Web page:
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The Ghost with Trembling Wings: Science, Wishful Thinking, and the Search for Lost Species
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The Ghost with Trembling Wings: Science, Wishful Thinking, and the Search for Lost Species

4.24 of 5 stars 4.24  ·  rating details  ·  173 ratings  ·  24 reviews
"A thoughtful examination of the machinery of extinction . . . By turns harrowing and elegiac, thrilling and informative." --Michiko Kakutani, "The New York Times"
Three or four times an hour, eighty or more times a day, a unique species of plant or animal vanishes forever. And yet, every so often one of these lost species resurfaces. "Having adventures most of us can only
Paperback, 352 pages
Published June 11th 2003 by Farrar Straus Giroux (first published 2002)
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A knockout book. Weidensaul is a very, very good writer. He's uproariously funny when he's relating hardships from the bush and heartbreakingly understated when he's discussing species teetering on the brink. I liked this book so well that before I'd finished it I was online ordering everything he's ever written from my library. Highly recommended for nature geeks.
Terrific. I recommend reading this, as I did, with a tablet or computer nearby to look up the animals he mentions. Even when the author write about things I wouldn't have thought would interest me, I found myself easily swept up in the topic. I can't wait to read more of Weidensaul's books.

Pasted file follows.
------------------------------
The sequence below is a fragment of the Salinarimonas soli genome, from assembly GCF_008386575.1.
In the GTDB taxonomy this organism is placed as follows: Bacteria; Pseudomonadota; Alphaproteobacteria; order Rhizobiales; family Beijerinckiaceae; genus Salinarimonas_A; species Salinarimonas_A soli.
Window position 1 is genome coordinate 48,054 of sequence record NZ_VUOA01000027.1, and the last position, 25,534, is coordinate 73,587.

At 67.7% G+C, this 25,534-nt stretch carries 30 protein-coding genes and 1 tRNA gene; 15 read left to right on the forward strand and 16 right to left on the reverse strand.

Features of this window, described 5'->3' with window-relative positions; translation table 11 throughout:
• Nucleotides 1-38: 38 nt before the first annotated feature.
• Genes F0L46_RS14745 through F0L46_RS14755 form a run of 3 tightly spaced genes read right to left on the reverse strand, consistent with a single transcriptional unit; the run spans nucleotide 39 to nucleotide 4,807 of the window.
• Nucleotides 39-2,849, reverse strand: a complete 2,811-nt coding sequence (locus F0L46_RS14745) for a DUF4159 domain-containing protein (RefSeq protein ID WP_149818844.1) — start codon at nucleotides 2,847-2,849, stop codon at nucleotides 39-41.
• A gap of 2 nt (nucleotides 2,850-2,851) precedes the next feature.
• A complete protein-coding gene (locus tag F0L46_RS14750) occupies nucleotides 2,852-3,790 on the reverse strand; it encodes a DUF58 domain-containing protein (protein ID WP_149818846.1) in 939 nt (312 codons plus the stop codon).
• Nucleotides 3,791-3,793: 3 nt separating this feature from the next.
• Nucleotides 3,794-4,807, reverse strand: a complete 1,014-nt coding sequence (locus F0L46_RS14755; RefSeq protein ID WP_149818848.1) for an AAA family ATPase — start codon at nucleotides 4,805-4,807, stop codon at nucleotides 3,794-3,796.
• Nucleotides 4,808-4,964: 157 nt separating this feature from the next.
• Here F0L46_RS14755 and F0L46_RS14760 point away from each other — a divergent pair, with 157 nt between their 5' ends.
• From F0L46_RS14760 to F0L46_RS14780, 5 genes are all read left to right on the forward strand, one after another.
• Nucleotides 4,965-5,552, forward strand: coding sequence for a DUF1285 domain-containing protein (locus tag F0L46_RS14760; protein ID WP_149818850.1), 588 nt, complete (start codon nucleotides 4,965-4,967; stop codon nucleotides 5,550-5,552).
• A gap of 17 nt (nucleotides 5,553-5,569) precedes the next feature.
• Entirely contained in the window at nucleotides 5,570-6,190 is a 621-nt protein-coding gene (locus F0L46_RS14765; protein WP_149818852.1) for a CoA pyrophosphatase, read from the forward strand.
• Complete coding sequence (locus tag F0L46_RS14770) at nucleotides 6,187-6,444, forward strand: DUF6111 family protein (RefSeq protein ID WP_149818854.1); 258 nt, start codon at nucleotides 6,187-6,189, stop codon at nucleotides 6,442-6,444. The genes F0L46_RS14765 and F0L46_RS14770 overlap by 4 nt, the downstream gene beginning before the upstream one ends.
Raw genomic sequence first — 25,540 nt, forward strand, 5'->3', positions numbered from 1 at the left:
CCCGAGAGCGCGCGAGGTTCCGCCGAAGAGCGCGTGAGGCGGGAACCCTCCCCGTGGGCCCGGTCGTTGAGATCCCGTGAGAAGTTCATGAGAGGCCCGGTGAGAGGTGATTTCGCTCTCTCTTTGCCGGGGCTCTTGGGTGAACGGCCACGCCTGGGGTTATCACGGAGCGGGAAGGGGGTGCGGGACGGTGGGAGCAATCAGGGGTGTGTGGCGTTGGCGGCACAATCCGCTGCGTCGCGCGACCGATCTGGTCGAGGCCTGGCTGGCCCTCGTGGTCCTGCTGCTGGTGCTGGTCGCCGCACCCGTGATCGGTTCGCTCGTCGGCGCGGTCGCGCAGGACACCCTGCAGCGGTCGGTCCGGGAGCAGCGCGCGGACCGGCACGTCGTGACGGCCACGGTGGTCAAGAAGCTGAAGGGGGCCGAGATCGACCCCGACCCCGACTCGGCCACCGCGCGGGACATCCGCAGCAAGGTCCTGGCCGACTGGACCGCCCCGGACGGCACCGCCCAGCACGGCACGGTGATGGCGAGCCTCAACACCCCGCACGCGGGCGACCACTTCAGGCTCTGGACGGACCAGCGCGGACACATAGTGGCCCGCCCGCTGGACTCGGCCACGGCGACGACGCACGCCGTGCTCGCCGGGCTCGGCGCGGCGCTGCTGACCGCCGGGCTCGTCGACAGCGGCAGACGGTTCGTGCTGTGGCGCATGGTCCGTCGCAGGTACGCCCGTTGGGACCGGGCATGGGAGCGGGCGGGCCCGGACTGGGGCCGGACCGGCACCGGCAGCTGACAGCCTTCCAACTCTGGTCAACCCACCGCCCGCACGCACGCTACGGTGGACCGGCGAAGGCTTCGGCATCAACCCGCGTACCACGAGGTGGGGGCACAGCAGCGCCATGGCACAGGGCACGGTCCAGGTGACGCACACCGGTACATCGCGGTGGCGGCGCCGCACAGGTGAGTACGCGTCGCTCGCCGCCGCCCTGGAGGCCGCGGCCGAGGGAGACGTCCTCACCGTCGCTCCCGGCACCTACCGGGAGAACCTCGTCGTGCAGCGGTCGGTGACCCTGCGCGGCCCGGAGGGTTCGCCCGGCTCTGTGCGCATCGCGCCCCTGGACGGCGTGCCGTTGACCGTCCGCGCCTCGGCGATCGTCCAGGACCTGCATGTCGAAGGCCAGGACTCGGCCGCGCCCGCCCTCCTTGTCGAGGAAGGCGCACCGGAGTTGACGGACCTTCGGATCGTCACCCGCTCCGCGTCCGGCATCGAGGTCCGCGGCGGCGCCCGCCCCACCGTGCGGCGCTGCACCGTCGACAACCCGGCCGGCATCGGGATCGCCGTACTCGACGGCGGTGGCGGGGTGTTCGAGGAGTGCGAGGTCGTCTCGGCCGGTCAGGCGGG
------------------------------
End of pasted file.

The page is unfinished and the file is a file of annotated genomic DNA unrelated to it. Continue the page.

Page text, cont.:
I have read several of Scott Weidensaul's other books, and I find his writing to be lush in detail, informative, and interesting. Although Weidensaul has often written books about birds, and in spite of the title here, this book illustrates the breadth of his naturalist credentials. Extinct birds (or birds on the shadowy fringe of existence due to extremely small populations and/or shrinking habitat) figure prominently, but there are also excursions to Tasmania to search the last known haunts of ...more
Intriguing and hopeful, Scott Weidensaul’s book – part travelogue, part natural history, part treatise on humankind’s tendency to compromise, annihilate and then, often, venerate a species – is somehow far less depressing reading than I expected. This is in large part due to his own variety of faith, one shared by most biologists with a personal ‘holy grail’ of brink-of-extinction creature… the belief in a beleaguered scrap of life being just out of reach and just out of sight, secretive and sta ...more
If you follow the world of ornithology, you know the name ivory-billed woodpecker, the famous “Ghost Bird” of the South. Is it extinct or not? In 2004, the Cornell Lab of Ornithology announced they had rediscovered the bird in the Big Woods of Arkansas but the most revered lab has yet to get clear, indisputable photos of the bird. There have been “teasing glimpses and tantalizing sounds,” but no definitive visual documentation.

What does that mean? Is Cornell wrong? And is the "Ghost Bird" just
Nik Perring